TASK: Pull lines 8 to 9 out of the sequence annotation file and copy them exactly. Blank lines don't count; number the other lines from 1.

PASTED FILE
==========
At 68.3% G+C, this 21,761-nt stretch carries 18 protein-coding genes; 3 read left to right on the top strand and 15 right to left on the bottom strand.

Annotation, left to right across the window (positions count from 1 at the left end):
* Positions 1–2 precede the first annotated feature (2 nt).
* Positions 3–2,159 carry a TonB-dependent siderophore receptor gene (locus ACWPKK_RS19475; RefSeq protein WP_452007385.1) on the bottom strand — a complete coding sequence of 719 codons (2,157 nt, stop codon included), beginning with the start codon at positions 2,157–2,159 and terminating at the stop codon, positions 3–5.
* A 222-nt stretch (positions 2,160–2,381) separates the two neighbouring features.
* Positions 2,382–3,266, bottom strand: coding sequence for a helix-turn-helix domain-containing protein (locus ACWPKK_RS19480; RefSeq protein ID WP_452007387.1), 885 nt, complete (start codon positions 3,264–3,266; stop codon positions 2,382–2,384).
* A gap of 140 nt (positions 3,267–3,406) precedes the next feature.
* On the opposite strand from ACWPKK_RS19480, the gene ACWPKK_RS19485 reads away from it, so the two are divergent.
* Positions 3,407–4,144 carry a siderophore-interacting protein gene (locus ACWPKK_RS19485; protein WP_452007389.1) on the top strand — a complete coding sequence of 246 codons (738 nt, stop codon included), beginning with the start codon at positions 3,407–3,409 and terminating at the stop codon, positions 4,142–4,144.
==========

* On the opposite strand from ACWPKK_RS19480, the gene ACWPKK_RS19485 reads away from it, so the two are divergent.
* Positions 3,407–4,144 carry a siderophore-interacting protein gene (locus ACWPKK_RS19485; protein WP_452007389.1) on the top strand — a complete coding sequence of 246 codons (738 nt, stop codon included), beginning with the start codon at positions 3,407–3,409 and terminating at the stop codon, positions 4,142–4,144.